How Wine Ages & Improves

With help from some experts, you can have wine storage and aging down to a science.

Wine bottles in racking

Wine aging, and its ability to potentially improve wine quality, distinguishes it from most other consumable goods. While wine is perishable and can deteriorate significantly, proper wine storage facilitates complex chemical reactions involving sugars, acids and other phenolic compounds, such as tannins, which improve aroma, color and taste. Many factors play a role in the ability of a wine to age, including the types of grapes used, the year it was produced, wine making methods and soil conditions in the producing region.

Here are a few insights into how varying types of wines differ in their ability to age. In general, wines with a low pH such as Pinot Noir and Sangiovese have a greater capability of aging. Red wines with a high level of flavor compounds such as phenolics and tannins, which include Cabernet Sauvignon, Nebbiolo and Syrah will increase the likelihood that a wine will be able to improve with age.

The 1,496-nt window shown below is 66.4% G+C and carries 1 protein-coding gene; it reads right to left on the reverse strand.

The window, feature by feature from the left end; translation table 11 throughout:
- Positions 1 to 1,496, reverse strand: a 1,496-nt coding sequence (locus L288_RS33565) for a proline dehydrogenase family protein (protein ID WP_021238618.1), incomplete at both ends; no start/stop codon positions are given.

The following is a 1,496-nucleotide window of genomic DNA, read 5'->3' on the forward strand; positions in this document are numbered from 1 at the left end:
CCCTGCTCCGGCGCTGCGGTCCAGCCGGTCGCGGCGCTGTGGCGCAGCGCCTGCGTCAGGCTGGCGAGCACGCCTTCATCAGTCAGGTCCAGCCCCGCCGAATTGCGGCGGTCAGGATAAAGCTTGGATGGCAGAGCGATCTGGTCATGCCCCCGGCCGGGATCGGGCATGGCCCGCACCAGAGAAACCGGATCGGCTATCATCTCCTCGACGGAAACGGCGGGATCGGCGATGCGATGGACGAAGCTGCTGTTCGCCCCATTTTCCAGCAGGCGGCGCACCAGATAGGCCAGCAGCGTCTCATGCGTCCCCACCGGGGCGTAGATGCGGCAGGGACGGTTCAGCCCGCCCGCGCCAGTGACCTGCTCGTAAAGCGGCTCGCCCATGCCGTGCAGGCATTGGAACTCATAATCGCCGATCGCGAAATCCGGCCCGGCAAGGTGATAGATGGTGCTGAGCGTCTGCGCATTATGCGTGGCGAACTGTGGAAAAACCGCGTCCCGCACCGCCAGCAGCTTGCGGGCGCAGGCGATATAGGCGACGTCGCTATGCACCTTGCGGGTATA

White wines with the highest aging potential are those with a high amount of extract and acidity. The acidity in white wines, acting as a preservative, has a role similar to that of tannins in red wines. The process of making white wines, which includes little to no skin contact, means that white wines have a significantly lower amount of phenolic compounds, though barrel fermentation and oak aging can impart some phenols. Minimal skin contact with rosé wines also limits their aging potential.

To take a closer look at the exact equations associated with the change in wine quality over time as a function of temperature, we can look to recent research carried out in Germany. In the graph below, note how the equations produce the three distinct curves reflecting to show wine quality.

Wine Quality Chart

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